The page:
A year after that? We lost the apartment. We went flat broke and had to move into my house, which was then a complete shit shack. We ran a power cord over and lived in one room. Electricity in one room, and still living out of boxes and bags.

In late March, almost a year later, he made the admission that he cheated on me a year and a half ago. It consumed me so much that I was a woman possessed. It was all I could think about. I poured over the details. The emotion of anger, betrayal, guilt, and resentment was so much that it felt like it bled from every pore.

And on April 9th, three years after that first date, I decided that I wanted out. But, I was trapped.

Late March, before my wedding, I was tormented by my family. “You gained 5lbs!”

“Of course. I’m pregnant, right?”

“We can’t afford more alterations and it’s too late! We spent so much money on this, and you have to go and get knocked up! How irresponsible can you possibly be?”

After I had my son, this is the point in time where I started to show aggression and become violent. I was scared of myself. It was at this point that I knew I needed mental help.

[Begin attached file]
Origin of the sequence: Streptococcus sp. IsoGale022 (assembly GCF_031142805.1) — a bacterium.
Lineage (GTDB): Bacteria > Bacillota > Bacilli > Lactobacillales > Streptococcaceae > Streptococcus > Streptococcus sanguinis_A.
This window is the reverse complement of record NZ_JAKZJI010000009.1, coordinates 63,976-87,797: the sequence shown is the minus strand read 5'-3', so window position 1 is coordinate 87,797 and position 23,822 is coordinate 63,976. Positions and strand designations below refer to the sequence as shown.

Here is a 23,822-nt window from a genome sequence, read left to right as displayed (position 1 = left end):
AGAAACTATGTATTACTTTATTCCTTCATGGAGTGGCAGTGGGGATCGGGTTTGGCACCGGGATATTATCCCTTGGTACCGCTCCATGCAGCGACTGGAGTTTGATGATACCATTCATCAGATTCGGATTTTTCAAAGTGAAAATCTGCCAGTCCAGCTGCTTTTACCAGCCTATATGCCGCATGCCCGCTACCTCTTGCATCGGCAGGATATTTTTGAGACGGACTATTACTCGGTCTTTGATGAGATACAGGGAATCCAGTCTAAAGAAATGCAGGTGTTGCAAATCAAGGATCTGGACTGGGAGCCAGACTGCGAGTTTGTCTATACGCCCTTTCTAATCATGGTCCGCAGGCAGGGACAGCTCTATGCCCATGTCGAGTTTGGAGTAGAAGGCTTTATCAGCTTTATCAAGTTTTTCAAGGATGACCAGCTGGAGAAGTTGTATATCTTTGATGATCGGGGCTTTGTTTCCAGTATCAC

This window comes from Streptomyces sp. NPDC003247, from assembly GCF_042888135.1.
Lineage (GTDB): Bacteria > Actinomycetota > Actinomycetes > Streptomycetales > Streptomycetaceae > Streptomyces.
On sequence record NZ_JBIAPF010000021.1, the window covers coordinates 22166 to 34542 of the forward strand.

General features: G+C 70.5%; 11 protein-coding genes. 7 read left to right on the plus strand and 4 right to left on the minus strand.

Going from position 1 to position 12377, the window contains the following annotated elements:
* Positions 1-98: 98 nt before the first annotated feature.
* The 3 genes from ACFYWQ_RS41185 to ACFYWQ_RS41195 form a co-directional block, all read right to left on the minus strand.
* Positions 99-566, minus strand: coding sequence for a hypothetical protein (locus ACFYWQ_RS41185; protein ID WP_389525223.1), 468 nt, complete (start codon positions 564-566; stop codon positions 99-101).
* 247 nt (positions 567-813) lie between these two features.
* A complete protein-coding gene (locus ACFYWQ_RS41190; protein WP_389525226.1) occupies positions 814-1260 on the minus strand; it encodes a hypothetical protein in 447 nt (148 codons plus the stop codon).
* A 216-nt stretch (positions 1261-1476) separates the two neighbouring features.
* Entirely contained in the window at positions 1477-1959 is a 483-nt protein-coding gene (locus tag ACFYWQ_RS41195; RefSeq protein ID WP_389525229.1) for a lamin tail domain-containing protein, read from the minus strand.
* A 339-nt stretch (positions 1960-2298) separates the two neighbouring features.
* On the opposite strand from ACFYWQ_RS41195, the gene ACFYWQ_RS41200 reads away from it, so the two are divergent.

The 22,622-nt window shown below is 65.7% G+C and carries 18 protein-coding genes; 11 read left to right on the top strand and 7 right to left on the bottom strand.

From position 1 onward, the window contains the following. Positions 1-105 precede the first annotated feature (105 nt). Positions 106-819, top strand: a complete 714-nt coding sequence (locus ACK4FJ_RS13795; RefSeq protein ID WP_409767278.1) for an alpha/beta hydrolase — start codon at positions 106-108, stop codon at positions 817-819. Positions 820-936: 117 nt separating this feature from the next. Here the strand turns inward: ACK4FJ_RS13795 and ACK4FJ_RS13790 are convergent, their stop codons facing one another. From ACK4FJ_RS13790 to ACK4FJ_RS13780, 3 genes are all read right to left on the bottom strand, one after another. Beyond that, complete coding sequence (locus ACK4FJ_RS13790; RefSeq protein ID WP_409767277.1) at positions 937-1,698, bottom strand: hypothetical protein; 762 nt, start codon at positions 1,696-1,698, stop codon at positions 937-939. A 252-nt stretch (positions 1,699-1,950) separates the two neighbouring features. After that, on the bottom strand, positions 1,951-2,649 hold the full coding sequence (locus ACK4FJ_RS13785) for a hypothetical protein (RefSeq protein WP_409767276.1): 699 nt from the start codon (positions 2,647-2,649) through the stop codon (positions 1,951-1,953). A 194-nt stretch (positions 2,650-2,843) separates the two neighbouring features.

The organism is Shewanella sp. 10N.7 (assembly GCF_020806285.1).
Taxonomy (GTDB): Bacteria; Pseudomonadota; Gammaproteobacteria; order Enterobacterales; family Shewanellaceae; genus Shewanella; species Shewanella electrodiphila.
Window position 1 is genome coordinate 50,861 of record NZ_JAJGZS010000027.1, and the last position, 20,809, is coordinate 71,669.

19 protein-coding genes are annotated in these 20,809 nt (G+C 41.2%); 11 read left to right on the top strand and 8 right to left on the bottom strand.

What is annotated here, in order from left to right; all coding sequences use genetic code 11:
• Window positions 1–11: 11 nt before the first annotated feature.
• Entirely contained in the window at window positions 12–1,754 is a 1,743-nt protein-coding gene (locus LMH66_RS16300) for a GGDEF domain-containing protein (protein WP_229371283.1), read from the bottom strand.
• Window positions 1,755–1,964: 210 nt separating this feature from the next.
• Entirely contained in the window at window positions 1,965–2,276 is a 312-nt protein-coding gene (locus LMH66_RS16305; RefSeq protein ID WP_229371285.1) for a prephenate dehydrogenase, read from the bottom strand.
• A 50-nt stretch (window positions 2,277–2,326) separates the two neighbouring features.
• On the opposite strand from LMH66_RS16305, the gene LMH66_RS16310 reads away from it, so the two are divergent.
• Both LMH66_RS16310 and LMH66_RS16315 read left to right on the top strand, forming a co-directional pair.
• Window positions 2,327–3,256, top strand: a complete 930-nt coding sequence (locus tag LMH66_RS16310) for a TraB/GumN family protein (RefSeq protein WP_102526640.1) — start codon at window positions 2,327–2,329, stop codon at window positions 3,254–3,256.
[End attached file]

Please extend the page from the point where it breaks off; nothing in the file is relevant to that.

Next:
A year after that, I started to have significant problems at my job. Even the thought of going there was agonizing.

Last year? The stress of putting together a children’s musical sent me flying into the ER with severe migraines. After that, I had a serious hypomanic episode. The first serious one I can remember.

And this year? Depression. Serious depression and self-harm. Marital issues. A lawsuit. A whole mishmash of events and looming threats that heap into a twitching shadow of depression and dreadful anxiety.

I have been reading references to research that has linked the turn of the season with mental health issues. March has the highest admissions into hospitals for those with mental illness. Different researchers have drawn different conclusions.

Today, I cracked it.

Today was my Pappap’s birthday when he was among the living. If he were with us today, we’d be celebrating his 96th birthday.

He has long since passed, almost 16 years ago. I was still young. He had been fighting a losing battle against prostate cancer for ten years. I was lucky to have had him in my life at all. When he was diagnosed, they only gave him a year.

My father was in and out of the VA hospital a lot when I was a child. My Pappap really stood up to be my father figure. And was he!